US 20070251296 A1
A formation fluid sample is exposed to a rigidly-supported semi-permeable membrane such as silicone rubber to permit diffusion of gases and vapors from the formation fluid into a vacuum chamber, while at the same time, blocking the passage of any liquids. The membrane-transmitted gas is analyzed in the vacuum chamber by a sorbent-coated resonator. The sorbent absorbs gas and changes the resonant frequency of the resonator to indicate the presence of a gas. An ion pump or sorbent is associated with the evacuated chamber to maintain the vacuum. The ion pump or sorbent removes gases and vapors from the chamber that diffuse into the chamber from the reservoir sample that is on the opposite side of the semi-permeable membrane.
1. A method for monitoring a presence of a particular gas in a fluid downhole, comprising:
(a) diffusing the particular gas from the fluid downhole into a gas analysis chamber by reducing a pressure in the gas analysis chamber;
(b) exposing the particular gas to a resonator that adsorbs the particular gas; and
(c) estimating the presence of the particular gas in the fluid downhole based on a detected change in a resonant frequency of the resonator after the resonator is exposed to the particular gas.
2. The method of
diffusing the particular gas through one of: (i) a semi-permeable membrane; (ii) a semi-permeable membrane backed with a sintered metal; (iii) a semi-permeable membrane backed with a perforated backing plate; (iv) a gas selectable membrane, and (v) a membrane that only allows only one or more gases to diffuse from the fluid downhole.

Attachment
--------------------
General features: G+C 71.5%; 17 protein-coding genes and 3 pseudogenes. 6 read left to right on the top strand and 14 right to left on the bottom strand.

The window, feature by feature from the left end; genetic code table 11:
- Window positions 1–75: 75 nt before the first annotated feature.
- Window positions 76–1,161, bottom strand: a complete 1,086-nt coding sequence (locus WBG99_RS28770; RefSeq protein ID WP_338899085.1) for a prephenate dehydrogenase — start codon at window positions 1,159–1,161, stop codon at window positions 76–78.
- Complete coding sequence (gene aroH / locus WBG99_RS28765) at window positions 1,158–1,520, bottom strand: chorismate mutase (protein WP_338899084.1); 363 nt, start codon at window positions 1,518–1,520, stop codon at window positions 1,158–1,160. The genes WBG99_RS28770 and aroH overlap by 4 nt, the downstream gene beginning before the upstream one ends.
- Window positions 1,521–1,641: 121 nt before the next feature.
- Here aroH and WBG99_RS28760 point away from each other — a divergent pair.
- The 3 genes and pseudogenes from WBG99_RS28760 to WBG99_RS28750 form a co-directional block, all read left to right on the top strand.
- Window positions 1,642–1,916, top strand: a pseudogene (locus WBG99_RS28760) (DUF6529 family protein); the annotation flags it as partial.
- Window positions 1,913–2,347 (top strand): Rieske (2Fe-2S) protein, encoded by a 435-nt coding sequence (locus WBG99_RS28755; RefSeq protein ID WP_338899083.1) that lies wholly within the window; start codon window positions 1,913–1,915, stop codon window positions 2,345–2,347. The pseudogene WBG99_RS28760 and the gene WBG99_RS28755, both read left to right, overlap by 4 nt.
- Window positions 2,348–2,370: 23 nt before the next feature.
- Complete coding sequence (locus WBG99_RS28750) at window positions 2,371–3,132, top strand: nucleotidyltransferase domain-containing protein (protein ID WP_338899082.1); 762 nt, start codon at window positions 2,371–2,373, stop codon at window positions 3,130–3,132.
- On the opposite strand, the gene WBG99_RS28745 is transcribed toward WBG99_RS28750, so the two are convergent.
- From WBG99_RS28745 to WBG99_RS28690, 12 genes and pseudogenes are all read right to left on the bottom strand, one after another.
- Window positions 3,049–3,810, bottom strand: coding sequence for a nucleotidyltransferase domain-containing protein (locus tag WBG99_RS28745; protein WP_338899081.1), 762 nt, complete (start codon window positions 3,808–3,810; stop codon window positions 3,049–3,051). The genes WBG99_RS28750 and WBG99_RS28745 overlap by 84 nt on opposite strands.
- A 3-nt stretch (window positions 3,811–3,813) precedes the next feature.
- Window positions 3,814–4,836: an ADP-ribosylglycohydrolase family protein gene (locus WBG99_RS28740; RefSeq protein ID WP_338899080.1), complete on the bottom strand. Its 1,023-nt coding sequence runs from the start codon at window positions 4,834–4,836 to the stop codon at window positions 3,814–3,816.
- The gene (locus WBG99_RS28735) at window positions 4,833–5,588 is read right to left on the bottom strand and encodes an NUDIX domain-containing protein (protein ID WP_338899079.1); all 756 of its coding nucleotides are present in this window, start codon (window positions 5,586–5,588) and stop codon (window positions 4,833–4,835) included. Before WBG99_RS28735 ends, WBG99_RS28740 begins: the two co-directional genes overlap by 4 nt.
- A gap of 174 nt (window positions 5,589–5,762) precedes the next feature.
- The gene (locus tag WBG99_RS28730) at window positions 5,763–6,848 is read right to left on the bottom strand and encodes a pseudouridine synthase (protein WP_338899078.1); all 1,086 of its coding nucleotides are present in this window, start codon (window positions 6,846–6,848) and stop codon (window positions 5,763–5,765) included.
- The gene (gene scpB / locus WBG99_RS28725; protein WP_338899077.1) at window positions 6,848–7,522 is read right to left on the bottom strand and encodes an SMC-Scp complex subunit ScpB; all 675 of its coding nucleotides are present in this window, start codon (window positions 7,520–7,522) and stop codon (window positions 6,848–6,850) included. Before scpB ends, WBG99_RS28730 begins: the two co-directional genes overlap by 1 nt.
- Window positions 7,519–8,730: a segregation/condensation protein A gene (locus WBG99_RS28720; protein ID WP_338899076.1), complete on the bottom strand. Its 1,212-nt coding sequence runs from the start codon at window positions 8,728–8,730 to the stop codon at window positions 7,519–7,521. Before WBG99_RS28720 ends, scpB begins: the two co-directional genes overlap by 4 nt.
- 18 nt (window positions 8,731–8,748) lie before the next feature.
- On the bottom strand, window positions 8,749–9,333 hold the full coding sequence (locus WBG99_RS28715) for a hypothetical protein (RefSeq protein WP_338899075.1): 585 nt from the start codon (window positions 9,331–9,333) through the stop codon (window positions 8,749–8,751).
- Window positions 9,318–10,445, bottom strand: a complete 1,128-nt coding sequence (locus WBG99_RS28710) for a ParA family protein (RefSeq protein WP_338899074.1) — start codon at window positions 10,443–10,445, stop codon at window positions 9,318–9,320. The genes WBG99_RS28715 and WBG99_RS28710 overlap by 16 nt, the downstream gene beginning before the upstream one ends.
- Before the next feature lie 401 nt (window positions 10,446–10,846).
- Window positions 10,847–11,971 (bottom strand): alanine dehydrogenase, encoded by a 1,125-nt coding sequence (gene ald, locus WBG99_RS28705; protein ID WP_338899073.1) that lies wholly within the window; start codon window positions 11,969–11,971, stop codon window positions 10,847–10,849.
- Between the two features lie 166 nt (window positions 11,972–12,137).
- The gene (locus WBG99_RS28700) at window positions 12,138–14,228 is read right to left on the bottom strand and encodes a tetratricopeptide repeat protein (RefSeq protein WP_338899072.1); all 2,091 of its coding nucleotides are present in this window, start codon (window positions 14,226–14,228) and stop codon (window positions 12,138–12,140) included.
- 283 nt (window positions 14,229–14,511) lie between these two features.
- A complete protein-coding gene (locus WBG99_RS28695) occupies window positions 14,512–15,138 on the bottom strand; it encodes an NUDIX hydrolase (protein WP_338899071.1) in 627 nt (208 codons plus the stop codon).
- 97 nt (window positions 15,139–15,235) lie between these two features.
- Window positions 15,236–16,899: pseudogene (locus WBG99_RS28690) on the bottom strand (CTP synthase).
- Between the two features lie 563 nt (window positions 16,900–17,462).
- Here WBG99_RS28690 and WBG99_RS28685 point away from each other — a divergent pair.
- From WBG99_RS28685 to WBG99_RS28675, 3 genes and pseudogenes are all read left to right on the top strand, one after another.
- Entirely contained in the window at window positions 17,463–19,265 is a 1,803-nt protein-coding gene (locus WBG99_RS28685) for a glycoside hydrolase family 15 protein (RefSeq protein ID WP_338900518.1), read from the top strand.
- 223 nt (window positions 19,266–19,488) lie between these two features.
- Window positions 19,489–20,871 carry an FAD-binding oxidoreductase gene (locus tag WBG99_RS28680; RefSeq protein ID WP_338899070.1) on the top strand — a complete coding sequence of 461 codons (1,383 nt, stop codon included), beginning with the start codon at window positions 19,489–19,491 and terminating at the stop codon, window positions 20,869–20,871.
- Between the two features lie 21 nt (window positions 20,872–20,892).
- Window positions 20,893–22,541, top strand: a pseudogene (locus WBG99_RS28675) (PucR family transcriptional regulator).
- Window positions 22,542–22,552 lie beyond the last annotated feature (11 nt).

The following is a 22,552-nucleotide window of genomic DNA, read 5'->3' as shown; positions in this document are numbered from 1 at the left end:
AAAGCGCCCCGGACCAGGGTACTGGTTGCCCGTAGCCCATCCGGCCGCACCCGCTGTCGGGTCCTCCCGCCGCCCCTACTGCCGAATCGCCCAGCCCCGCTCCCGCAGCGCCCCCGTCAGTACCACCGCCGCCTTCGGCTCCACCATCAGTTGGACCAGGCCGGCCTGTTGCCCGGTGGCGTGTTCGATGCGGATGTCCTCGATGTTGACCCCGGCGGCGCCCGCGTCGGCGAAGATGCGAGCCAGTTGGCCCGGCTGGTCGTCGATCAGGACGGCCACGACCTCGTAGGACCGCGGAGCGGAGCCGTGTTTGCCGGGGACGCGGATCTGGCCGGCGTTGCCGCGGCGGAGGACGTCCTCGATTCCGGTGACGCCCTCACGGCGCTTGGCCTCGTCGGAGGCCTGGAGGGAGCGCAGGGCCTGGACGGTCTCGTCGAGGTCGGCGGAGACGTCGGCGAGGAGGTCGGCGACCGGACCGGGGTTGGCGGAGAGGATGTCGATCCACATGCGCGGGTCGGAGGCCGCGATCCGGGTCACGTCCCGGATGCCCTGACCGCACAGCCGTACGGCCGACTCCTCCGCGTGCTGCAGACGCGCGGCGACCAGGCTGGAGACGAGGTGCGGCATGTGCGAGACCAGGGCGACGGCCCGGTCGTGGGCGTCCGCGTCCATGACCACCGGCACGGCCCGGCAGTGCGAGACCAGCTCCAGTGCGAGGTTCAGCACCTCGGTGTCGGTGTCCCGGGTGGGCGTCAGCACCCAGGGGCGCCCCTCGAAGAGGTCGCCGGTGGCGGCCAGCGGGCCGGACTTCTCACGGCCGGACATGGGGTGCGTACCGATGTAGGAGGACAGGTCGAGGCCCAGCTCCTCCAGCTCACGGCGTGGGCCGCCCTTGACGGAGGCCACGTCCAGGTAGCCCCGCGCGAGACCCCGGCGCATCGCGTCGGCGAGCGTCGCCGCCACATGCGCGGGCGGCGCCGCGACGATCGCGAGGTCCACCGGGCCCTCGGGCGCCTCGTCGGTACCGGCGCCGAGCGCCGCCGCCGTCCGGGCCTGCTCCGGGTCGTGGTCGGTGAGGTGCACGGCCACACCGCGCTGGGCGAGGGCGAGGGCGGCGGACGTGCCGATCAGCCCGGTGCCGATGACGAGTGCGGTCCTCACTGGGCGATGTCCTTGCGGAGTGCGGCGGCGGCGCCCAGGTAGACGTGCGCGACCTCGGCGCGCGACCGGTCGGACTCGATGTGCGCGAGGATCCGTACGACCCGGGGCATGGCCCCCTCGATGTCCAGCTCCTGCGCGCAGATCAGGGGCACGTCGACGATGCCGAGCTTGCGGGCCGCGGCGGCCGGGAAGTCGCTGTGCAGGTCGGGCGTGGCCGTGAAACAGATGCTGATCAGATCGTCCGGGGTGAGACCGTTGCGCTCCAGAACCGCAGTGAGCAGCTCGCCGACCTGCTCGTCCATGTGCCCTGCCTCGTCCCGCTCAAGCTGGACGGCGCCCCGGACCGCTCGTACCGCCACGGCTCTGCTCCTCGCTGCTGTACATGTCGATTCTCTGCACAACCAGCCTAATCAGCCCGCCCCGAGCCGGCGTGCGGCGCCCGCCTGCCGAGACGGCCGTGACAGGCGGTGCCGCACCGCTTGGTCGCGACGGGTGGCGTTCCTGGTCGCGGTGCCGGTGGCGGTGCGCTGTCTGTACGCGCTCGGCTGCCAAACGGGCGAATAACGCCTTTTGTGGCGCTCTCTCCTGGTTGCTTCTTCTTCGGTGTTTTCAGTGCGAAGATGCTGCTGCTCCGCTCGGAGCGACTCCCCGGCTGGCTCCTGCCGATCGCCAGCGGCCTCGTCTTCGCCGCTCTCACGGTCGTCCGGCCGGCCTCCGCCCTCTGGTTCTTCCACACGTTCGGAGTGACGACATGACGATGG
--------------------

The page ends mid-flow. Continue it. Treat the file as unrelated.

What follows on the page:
3. The method of
4. The method of
removing at least one gas from the gas analysis chamber.
5. The method of
pumping the at least one gas from the gas analysis chamber.
6. The method of
7. The method of
8. An apparatus for monitoring a presence of a particular gas in a fluid downhole, comprising:
(a) a membrane diffusing the particular gas from the fluid downhole into a gas analysis chamber upon a reduction of a pressure in the gas analysis chamber;
(b) a resonator within the gas analysis chamber; and
(c) a processor estimating the presence of the particular gas in the fluid downhole based on a detected change in a resonant frequency of the resonator after the resonator is exposed to the particular gas.
9. The apparatus of
10. The apparatus of
a sorbent that adsorbs the particular gas, wherein the processor monitors the resonant frequency of the resonator to detect the presence of the particular gas in the fluid downhole.
11. The apparatus of
12. The apparatus of
13. The apparatus of
14. The apparatus of
15. The apparatus of
16. The apparatus of
17. A system for monitoring a presence of a gas in a fluid downhole, comprising:
(a) a downhole tool;
(b) a membrane for diffusing the gas from the fluid downhole into a gas analysis chamber in the downhole tool when a pressure is reduced in the gas analysis chamber;
(c) a resonator for detecting the presence of the gas in the fluid downhole; and
(d) a processor estimating the presence of the particular gas in the fluid downhole based on a detected change in a resonant frequency of the resonator after the resonator is exposed to the particular gas.
18. The system of